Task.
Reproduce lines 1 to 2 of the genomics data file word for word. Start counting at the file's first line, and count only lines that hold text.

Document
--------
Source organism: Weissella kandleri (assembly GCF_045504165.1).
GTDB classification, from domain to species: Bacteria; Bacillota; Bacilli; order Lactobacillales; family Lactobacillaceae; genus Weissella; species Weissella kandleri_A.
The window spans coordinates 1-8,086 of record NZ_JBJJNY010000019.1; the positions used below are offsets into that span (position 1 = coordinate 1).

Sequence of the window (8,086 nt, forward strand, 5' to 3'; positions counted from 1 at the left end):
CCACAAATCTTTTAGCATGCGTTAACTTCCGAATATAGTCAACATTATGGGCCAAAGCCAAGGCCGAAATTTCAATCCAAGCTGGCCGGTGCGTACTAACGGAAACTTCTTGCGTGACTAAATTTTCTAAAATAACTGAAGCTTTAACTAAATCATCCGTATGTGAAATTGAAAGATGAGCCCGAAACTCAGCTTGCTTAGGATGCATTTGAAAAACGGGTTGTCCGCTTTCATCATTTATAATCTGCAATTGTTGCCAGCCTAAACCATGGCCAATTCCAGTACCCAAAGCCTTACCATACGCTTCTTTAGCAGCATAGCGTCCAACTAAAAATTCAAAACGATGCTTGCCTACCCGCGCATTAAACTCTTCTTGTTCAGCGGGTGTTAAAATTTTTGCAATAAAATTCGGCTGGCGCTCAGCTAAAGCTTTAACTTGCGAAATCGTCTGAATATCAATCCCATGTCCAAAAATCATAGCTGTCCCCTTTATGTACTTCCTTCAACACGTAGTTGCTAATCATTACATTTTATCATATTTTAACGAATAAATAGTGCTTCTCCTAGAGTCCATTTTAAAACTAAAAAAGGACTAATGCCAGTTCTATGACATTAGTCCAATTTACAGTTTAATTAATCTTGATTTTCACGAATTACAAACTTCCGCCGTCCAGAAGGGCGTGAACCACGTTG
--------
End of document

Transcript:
Source organism: Weissella kandleri (assembly GCF_045504165.1).
GTDB classification, from domain to species: Bacteria; Bacillota; Bacilli; order Lactobacillales; family Lactobacillaceae; genus Weissella; species Weissella kandleri_A.